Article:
Then introduce an amendment to the Constitution that says what laws Congress can pass.

Until then, "no" means no, regardless of how badly tortured "is" is.

Bret said...

I apologize for the slow moderation of these last few comments. In order to reduce spam, after a post was 10 days old, it automatically held comments in a moderation bin and I didn't notice the comments for a few days.

I've changed the setting to 20 days of non-moderation and I also promise to do a better job watching the moderation bin.

erp said...

Harry said: Corporations were originally schools, municipalities, charities. That may be, but they better all have made a profit or they'd cease to exist pronto. "Not for Profit" doesn't mean run a deficit.

Harry Eagar said...

They just had to cover expenses, there was no requirement for any overage.

I recommend a review of the history of the Trinity House, which never made a profit for the first few hundred years, was always short of funds; later, it accidentally became very profitable.

This was a problem, since it had been set up to break even. Nobody knew what to do with the excess money.

The story is told in "The World's Lighthouses, from Ancient Times to 1820," by David Stevenson, which is about more than lighthouses.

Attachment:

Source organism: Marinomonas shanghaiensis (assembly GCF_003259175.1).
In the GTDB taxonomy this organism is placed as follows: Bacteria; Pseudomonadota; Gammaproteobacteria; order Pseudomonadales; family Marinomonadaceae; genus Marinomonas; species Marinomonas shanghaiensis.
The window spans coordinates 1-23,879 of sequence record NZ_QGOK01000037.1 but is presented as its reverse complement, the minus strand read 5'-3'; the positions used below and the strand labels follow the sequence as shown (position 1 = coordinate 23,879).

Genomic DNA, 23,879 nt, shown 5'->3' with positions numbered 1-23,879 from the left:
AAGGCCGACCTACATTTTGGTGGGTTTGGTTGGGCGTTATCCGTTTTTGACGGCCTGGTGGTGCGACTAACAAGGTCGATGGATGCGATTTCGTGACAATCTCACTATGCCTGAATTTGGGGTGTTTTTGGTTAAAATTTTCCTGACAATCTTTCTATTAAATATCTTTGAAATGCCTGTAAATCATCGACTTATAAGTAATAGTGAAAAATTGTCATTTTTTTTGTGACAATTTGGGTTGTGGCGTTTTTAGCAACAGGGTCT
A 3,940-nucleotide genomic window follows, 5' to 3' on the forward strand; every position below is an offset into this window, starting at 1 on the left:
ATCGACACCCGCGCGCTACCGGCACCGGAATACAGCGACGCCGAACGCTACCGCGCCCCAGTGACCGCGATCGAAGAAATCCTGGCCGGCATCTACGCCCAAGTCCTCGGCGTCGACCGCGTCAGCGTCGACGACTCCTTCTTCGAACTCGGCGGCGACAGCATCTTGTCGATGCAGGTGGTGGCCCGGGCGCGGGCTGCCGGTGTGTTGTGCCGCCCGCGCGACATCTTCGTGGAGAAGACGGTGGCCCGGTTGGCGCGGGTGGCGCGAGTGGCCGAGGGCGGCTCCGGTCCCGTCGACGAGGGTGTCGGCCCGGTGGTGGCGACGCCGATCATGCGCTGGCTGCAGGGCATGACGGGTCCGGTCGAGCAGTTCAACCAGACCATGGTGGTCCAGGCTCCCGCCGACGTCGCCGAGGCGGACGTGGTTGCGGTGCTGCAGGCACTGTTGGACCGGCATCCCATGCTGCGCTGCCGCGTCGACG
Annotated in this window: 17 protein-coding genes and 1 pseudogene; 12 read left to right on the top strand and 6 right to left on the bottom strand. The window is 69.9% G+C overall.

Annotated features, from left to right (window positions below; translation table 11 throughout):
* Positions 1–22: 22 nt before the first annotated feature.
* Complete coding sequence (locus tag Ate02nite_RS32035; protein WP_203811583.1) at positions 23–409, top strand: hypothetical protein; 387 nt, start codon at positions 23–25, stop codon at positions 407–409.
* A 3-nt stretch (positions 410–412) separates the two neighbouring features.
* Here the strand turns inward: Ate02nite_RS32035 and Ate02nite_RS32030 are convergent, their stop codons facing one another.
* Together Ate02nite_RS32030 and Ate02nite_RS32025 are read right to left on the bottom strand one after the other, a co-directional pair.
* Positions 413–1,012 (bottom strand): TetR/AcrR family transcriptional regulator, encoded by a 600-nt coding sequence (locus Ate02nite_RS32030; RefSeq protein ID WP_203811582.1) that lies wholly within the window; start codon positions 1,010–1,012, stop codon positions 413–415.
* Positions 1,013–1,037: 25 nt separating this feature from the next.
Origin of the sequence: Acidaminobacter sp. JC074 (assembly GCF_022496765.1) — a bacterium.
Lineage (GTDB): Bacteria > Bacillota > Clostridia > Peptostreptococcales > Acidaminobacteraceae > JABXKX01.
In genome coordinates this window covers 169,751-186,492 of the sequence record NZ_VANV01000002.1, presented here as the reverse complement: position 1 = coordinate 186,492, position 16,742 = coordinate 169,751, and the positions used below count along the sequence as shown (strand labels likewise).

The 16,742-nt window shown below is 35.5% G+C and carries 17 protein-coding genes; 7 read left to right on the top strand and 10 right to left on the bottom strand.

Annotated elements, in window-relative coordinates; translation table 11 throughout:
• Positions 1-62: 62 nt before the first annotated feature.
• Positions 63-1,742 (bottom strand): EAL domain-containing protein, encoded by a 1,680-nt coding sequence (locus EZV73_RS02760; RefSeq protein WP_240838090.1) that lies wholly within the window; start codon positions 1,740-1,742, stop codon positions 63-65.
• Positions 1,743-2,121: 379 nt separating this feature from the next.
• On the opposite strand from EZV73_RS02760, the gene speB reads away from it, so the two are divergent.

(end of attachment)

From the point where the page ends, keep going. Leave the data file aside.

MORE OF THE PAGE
erp said...

Harry, break even? That's a cute trick. Didn't they have reserves for emergencies, maintenance, expansion ...

You should hear my roommate the CPA wax eloquent on this subject. It's one of his favorites.

Harry Eagar said...

'Didn't they have reserves for emergencies, maintenance, expansion ...'


erp said...

So how did they handle unforeseen expenses, say damage repair from the fire?

Harry Eagar said...

It was a cash in, cash out operation.

They had a long list of places needing lights, but it took them centuries to get around to some of them.

If a storm washed away a lighthouse, which happened often, it would be replaced catch as catch can.

They did what they had money to do, didn't borrow.

erp said...

Didn't make much progress either.

Harry Eagar said...

Actually, they did. They accomplished some of the most dramatic engineering feats of their time.

Consider the Eddystone Light.